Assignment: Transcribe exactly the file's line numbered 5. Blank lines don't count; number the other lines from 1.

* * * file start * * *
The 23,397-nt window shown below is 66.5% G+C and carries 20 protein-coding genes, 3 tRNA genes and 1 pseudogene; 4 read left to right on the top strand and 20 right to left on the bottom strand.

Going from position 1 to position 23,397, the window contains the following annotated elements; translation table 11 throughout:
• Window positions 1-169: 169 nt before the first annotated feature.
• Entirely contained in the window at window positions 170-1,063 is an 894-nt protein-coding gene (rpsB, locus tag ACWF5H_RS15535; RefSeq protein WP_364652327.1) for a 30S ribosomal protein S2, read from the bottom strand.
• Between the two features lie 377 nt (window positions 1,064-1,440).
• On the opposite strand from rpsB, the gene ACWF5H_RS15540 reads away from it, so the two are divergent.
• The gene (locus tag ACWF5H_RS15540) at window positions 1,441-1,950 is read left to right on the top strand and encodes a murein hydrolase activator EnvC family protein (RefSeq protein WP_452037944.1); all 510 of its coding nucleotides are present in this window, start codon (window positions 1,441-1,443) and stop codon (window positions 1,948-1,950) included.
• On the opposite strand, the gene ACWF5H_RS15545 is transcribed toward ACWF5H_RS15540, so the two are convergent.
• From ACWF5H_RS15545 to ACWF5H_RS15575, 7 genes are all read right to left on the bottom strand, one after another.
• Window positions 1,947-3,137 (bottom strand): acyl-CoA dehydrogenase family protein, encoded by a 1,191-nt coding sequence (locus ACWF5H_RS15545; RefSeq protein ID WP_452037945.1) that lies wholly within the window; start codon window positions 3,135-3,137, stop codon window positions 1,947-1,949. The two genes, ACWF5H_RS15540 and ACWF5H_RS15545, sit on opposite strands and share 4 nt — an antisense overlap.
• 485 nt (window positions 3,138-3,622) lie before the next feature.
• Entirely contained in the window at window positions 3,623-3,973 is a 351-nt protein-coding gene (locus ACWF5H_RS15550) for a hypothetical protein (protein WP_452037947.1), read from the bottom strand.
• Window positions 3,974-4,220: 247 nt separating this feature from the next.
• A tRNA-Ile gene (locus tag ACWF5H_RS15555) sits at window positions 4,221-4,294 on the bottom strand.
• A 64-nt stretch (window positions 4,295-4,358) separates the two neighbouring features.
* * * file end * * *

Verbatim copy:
• Between the two features lie 377 nt (window positions 1,064-1,440).